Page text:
Being an avid gamer, I’m always looking for ways to enhance my gaming experiences and improve upon my skills. I’m not one to shy away from trying something new in the hopes of finding my own personal gaming nirvana. So, naturally, I jumped at the opportunity to try the Xcaliber PS4 Adjustable Triggers by Minnesota accessory company Trigger King.
Let’s start off with the package and contents. The Xcaliber trigger set comes equipped with two adjustable triggers, a precision wrench to tighten and loosen the triggers to your particular specifications, alcohol wipes, and adhesive to attach the triggers. The installation is simple enough, almost to the point where you almost feel that you are missing a step because, yes, the installation is just that easy. There’s no disassembling the controller or any removal of any pre-existing hardware—all that’s required for installation is to apply the adhesive and allow it to dry overnight before making any adjustments.
So do these triggers actually help improve reaction speed in games? The answer is a bit more complicated than a simple yes or no. So, in short, we’ll go with sometimes. The level of increase in reaction speed honestly differs from game to game and can differ from “negligible” to outright “night-and-day difference.”
The obvious choice to test triggers of this Xcaliber (sorry-not-sorry for that pun) would be Call of Duty: Black Ops III. The triggers almost seem specially made for the Call of Duty series, and I can only hypothesize that they were made with the game in mind. The reaction speed for this game, in particular, is extremely noticeable compared to other games I tested, and I would even argue that it has improved my K/D ratio by about a margin of at least 50 percent.
However, as effective as these triggers were for Call of Duty , there was one game that stood out as the game to benefit the most from the Xcalibers, and that game came out 20 years ago. Honestly, Duke Nukem 3D World Tour (20th Anniversary Remaster) saw the most significant increase of any game that I’ve played so far.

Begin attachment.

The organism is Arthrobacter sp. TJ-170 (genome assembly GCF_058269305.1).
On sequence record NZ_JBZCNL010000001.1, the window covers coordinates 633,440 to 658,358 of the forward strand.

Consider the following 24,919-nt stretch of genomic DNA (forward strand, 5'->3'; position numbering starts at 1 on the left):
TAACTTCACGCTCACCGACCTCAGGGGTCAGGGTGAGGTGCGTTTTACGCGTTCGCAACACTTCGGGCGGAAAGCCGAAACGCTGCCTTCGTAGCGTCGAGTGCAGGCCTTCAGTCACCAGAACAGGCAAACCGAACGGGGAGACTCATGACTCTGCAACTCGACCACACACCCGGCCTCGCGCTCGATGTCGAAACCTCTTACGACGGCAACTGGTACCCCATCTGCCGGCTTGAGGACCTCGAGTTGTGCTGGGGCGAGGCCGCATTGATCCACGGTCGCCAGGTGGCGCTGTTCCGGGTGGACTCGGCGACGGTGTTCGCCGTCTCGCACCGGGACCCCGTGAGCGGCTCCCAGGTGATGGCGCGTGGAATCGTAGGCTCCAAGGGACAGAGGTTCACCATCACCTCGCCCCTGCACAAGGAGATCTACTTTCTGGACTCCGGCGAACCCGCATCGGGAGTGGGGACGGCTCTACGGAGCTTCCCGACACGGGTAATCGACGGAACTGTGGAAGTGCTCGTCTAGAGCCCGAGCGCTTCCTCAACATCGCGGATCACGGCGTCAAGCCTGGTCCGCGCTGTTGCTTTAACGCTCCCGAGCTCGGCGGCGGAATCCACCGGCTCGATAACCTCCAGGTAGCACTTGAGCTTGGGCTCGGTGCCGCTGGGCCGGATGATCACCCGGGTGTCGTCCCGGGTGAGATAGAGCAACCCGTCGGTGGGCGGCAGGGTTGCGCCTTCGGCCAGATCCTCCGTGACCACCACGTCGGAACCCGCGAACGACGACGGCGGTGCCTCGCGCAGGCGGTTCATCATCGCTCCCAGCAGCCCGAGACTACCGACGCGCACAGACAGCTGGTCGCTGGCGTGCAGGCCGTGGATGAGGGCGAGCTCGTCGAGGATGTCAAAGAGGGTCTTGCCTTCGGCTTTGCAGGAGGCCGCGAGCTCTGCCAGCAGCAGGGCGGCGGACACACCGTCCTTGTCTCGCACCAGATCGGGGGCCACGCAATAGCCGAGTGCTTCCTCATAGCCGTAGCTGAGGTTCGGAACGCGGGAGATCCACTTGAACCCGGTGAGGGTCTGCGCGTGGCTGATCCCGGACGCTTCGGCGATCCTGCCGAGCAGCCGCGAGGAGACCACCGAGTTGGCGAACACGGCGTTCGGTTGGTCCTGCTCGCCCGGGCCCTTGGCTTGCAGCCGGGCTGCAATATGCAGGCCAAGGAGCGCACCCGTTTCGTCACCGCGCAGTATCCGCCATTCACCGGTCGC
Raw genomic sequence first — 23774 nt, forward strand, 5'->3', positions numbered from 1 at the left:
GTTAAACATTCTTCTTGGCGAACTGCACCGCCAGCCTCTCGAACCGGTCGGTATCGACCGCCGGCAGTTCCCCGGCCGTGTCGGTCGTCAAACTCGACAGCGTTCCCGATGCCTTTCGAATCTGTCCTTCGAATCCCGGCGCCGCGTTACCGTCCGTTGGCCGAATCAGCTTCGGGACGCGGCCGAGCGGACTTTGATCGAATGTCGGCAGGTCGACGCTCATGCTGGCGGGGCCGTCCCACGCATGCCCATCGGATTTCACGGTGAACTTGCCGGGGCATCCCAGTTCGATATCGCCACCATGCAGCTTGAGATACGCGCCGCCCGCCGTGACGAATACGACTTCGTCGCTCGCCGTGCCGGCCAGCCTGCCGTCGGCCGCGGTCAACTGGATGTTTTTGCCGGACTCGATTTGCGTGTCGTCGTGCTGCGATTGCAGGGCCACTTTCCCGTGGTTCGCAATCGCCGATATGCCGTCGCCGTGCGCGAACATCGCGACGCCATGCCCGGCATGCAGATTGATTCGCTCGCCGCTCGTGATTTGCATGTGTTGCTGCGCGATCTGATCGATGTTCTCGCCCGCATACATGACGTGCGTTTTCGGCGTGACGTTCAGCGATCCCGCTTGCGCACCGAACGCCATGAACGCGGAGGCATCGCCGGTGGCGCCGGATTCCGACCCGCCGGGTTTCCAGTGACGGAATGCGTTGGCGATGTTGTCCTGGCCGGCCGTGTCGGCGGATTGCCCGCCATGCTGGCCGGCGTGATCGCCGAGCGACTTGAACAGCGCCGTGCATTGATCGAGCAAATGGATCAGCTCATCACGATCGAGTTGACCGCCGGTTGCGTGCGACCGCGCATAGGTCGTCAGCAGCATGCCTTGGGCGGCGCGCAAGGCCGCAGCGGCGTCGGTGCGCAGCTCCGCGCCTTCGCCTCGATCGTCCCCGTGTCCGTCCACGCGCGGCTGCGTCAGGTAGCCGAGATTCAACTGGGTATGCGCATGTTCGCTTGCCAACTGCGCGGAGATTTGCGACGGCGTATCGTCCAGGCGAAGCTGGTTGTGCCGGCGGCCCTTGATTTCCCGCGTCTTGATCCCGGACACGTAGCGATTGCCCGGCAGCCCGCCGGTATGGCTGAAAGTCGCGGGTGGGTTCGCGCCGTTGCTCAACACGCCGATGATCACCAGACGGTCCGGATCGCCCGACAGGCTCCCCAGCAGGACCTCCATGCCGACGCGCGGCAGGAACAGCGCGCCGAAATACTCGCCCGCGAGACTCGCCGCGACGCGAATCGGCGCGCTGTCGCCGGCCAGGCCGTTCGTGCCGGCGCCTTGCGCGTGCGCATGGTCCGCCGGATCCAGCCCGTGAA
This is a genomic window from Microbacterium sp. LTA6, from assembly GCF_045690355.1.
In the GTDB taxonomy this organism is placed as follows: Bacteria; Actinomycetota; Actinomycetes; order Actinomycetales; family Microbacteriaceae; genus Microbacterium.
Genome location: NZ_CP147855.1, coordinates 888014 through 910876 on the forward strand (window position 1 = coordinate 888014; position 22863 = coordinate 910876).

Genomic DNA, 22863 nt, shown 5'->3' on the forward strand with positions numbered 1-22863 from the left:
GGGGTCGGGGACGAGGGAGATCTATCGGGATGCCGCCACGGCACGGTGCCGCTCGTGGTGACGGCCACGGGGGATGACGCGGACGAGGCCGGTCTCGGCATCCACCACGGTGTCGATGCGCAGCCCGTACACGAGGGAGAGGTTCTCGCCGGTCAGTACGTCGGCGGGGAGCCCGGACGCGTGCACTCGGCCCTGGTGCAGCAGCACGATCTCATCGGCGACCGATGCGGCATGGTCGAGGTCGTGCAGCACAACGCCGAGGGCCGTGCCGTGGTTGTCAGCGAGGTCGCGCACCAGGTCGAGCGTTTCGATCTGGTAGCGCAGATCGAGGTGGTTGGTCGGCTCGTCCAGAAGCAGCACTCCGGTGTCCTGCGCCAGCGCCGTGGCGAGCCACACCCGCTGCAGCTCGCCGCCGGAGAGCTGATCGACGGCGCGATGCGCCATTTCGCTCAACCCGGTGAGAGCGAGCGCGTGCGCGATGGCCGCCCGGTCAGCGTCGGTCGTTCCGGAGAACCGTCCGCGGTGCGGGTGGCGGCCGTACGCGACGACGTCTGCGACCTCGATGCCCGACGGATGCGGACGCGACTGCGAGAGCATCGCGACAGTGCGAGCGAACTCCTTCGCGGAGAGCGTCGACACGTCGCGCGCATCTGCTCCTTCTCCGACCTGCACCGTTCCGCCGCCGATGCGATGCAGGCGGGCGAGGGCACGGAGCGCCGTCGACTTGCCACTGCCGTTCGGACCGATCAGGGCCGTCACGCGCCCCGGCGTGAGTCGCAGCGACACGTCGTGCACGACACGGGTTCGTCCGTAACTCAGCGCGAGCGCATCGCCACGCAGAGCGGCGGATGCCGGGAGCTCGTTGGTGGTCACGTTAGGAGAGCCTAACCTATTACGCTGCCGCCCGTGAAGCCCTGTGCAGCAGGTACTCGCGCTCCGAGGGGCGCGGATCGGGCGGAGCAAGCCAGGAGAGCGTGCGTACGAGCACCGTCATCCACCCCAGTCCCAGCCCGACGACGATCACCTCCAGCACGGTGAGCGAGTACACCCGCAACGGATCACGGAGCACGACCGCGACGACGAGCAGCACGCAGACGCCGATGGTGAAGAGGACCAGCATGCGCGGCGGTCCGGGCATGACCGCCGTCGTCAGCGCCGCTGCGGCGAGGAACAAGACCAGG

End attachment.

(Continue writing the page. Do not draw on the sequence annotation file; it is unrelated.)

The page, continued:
Of course, not every game benefited from these triggers as much as those two. There were some games where the improvements were either entirely negligible or nonexistent. Games like Driveclub VR, 7 Days to Die, Dragon Quest Builders, and Dishonored showed incredibly minor improvements in gameplay, though admittedly those games were not the ideal candidates. However, there was one game that, for all intents and purposes, should have complimented and benefited greatly from the Xcaliber triggers but ultimately was made unplayable as a result.
I’m speaking, sadly, of Battlefield 1. This game is so outright unplayable with the Xcalibers that with the triggers on the controller, the game would often become entirely unresponsive to the firing and aiming buttons. I’ve never experienced a game that just outright rejected a controller add-on the way Battlefield 1 rejected these triggers. I was only able to attempt them on the game for around an hour before having to switch to a nonmodified controller, just to make sure that it wasn’t the game itself. It wasn’t, which is unfortunate, given that Battlefield 1 is one of the most anticipated games this holiday season.
But Battlefield 1 wasn’t the only issue I’ve had with the Xcaliber triggers. Probably the most egregious error that I’ve come across was that Trigger King’s patent-pending trigger screw within the R2 trigger cracked the back of my controller. The screws (and the holes) on top of the trigger also created a noticeable distraction from the gaming experience, as the screws and their subsequent holes are not shaved down flush to the trigger. This is a minor complaint, but one I felt would be worth addressing as it is a personal preference.
The kind of damage resulting from the screws in the back of the trigger, however, is unacceptable and could have been easily mitigated had the manufacturer placed a soft stopper at the bottom of the screws. And being that I collect and use limited-edition and exclusive controllers, it could have just as easily been any one of those that was cracked. Thankfully, however, I purchased a brand-new (standard) controller to try the Xcaliber triggers on, and the resulting damage made me entirely grateful for that decision.
In conclusion, for all the positives that I experienced in Duke Nukem, Call of Duty, and 7 Days to Die, this singular design flaw undermines a lot of those benefits. For the casual gamer who plays Call of Duty during their down time throughout the week, this may be a nice add-on to the gaming experience. However, for someone who would be considered hardcore in their gaming sessions and would play extended periods of time, that distinction would have to outweigh how much you would be willing to spend on potentially replacing your controllers and triggers should the damage arise from those extended sessions. Or you might simply want to wait until Trigger King can resolve the issue.
Final Score: 5.3 out of 10
What I played with Trigger King’s PS4 Adjustable Triggers:
- 20 hours of 7 Days to Die
- 12 hours of Duke Nukem 3D
- 10 hours of Mighty No. 9
- 8 hours of Doom
- 6 hours of Call of Duty: Black Ops III
- 5 hours of Dragon Quest Builders
- 4 hours of Dark Souls III
- 3 hours of Dishonored
- 2 hours of Destiny
- 2 hours of Battlefield: Hardline
- 2 hours of Driveclub VR (PlayStation VR)
- 1 hour of Battlefield 1
Total Time Played: Approximately 75 hours